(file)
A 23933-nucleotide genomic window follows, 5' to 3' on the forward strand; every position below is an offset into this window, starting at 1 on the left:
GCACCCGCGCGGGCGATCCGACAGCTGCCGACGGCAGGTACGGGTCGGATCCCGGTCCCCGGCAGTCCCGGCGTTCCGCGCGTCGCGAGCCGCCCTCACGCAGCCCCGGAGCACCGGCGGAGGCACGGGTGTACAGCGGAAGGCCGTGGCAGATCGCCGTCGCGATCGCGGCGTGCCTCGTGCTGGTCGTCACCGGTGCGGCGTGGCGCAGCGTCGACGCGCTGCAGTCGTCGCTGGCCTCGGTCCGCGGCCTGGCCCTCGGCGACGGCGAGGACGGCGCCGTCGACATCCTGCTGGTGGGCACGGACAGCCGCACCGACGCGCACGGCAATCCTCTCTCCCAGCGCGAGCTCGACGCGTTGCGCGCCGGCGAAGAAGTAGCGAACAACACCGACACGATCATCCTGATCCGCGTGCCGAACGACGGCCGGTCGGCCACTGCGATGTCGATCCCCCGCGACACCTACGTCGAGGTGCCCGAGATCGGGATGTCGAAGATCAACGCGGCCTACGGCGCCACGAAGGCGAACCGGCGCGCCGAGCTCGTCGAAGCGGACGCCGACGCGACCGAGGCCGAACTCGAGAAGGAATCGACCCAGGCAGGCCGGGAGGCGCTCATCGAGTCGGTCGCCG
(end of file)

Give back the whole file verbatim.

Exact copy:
A 23933-nucleotide genomic window follows, 5' to 3' on the forward strand; every position below is an offset into this window, starting at 1 on the left:
GCACCCGCGCGGGCGATCCGACAGCTGCCGACGGCAGGTACGGGTCGGATCCCGGTCCCCGGCAGTCCCGGCGTTCCGCGCGTCGCGAGCCGCCCTCACGCAGCCCCGGAGCACCGGCGGAGGCACGGGTGTACAGCGGAAGGCCGTGGCAGATCGCCGTCGCGATCGCGGCGTGCCTCGTGCTGGTCGTCACCGGTGCGGCGTGGCGCAGCGTCGACGCGCTGCAGTCGTCGCTGGCCTCGGTCCGCGGCCTGGCCCTCGGCGACGGCGAGGACGGCGCCGTCGACATCCTGCTGGTGGGCACGGACAGCCGCACCGACGCGCACGGCAATCCTCTCTCCCAGCGCGAGCTCGACGCGTTGCGCGCCGGCGAAGAAGTAGCGAACAACACCGACACGATCATCCTGATCCGCGTGCCGAACGACGGCCGGTCGGCCACTGCGATGTCGATCCCCCGCGACACCTACGTCGAGGTGCCCGAGATCGGGATGTCGAAGATCAACGCGGCCTACGGCGCCACGAAGGCGAACCGGCGCGCCGAGCTCGTCGAAGCGGACGCCGACGCGACCGAGGCCGAACTCGAGAAGGAATCGACCCAGGCAGGCCGGGAGGCGCTCATCGAGTCGGTCGCCG